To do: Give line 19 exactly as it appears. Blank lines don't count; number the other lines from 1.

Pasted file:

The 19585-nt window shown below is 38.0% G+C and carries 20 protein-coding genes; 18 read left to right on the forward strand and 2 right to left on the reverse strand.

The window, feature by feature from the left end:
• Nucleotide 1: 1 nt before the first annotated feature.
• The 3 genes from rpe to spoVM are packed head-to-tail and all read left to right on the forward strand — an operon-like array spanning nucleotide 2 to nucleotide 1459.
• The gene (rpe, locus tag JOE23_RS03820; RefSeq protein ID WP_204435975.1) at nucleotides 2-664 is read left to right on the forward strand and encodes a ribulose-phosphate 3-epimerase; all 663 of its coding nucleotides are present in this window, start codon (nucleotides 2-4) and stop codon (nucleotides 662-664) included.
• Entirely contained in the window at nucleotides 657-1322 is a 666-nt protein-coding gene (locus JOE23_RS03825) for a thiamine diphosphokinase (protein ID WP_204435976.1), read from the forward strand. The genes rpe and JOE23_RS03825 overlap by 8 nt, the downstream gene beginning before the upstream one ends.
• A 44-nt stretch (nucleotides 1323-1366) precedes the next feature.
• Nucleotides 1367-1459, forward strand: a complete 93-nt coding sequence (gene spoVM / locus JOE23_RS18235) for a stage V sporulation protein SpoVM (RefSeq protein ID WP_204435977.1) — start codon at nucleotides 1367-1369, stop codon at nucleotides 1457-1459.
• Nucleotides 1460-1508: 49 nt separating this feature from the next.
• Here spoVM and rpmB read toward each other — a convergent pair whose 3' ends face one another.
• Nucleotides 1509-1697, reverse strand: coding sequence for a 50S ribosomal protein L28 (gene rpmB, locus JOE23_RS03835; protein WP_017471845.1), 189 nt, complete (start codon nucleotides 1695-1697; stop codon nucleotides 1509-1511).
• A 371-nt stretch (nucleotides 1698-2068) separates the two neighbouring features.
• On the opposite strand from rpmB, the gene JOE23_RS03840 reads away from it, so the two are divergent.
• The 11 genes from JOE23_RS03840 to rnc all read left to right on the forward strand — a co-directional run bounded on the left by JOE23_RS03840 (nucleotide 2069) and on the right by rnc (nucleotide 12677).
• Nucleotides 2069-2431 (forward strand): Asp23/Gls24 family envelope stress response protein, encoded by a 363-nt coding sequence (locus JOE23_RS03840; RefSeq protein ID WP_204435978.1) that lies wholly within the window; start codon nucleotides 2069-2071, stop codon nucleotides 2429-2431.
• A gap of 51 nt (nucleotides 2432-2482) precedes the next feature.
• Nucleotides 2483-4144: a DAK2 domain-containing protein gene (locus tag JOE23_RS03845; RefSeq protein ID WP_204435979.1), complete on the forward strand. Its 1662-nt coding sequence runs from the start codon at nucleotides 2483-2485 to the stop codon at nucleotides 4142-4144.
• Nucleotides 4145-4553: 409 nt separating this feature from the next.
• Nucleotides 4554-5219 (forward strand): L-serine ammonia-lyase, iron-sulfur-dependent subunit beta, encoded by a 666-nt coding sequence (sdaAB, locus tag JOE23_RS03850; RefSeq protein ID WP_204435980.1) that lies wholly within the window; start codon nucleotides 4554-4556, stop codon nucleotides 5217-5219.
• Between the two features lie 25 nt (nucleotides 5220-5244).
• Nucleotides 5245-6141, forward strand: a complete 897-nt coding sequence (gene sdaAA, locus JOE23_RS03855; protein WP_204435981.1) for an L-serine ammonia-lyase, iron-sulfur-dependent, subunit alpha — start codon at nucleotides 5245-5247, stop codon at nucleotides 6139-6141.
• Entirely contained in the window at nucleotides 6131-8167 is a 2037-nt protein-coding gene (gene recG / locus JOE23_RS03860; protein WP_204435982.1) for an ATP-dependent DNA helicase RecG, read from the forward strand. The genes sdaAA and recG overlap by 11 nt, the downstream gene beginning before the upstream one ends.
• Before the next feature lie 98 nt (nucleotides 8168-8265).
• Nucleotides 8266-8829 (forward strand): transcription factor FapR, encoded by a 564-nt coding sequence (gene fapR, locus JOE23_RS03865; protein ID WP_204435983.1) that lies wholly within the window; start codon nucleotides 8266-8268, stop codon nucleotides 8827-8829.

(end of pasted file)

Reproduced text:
• Nucleotides 4554-5219 (forward strand): L-serine ammonia-lyase, iron-sulfur-dependent subunit beta, encoded by a 666-nt coding sequence (sdaAB, locus tag JOE23_RS03850; RefSeq protein ID WP_204435980.1) that lies wholly within the window; start codon nucleotides 4554-4556, stop codon nucleotides 5217-5219.